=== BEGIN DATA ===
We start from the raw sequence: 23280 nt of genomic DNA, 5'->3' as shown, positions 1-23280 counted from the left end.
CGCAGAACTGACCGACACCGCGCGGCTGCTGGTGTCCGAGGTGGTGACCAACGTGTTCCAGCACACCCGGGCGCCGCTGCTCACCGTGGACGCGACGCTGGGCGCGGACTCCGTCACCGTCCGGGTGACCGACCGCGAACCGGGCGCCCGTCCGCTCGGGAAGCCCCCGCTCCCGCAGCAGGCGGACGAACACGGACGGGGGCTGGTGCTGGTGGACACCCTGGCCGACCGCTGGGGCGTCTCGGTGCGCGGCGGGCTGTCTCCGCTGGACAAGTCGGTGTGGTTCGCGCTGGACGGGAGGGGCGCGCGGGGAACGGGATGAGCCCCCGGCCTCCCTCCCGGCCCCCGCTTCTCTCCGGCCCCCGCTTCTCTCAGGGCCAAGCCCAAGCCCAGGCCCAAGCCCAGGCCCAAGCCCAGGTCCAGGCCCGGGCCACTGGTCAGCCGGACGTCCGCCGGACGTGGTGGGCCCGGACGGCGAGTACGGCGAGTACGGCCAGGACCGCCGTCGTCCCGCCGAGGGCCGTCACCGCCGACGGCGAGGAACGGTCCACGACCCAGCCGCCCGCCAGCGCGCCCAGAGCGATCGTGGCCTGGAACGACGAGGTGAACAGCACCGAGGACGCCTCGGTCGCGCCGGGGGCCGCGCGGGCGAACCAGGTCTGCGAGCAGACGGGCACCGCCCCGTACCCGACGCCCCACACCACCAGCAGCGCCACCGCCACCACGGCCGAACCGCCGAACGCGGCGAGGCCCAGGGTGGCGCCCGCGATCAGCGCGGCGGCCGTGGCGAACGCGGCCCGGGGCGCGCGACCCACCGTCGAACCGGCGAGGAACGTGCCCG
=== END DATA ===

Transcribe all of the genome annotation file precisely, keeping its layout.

We start from the raw sequence: 23280 nt of genomic DNA, 5'->3' as shown, positions 1-23280 counted from the left end.
CGCAGAACTGACCGACACCGCGCGGCTGCTGGTGTCCGAGGTGGTGACCAACGTGTTCCAGCACACCCGGGCGCCGCTGCTCACCGTGGACGCGACGCTGGGCGCGGACTCCGTCACCGTCCGGGTGACCGACCGCGAACCGGGCGCCCGTCCGCTCGGGAAGCCCCCGCTCCCGCAGCAGGCGGACGAACACGGACGGGGGCTGGTGCTGGTGGACACCCTGGCCGACCGCTGGGGCGTCTCGGTGCGCGGCGGGCTGTCTCCGCTGGACAAGTCGGTGTGGTTCGCGCTGGACGGGAGGGGCGCGCGGGGAACGGGATGAGCCCCCGGCCTCCCTCCCGGCCCCCGCTTCTCTCCGGCCCCCGCTTCTCTCAGGGCCAAGCCCAAGCCCAGGCCCAAGCCCAGGCCCAAGCCCAGGTCCAGGCCCGGGCCACTGGTCAGCCGGACGTCCGCCGGACGTGGTGGGCCCGGACGGCGAGTACGGCGAGTACGGCCAGGACCGCCGTCGTCCCGCCGAGGGCCGTCACCGCCGACGGCGAGGAACGGTCCACGACCCAGCCGCCCGCCAGCGCGCCCAGAGCGATCGTGGCCTGGAACGACGAGGTGAACAGCACCGAGGACGCCTCGGTCGCGCCGGGGGCCGCGCGGGCGAACCAGGTCTGCGAGCAGACGGGCACCGCCCCGTACCCGACGCCCCACACCACCAGCAGCGCCACCGCCACCACGGCCGAACCGCCGAACGCGGCGAGGCCCAGGGTGGCGCCCGCGATCAGCGCGGCGGCCGTGGCGAACGCGGCCCGGGGCGCGCGACCCACCGTCGAACCGGCGAGGAACGTGCCCG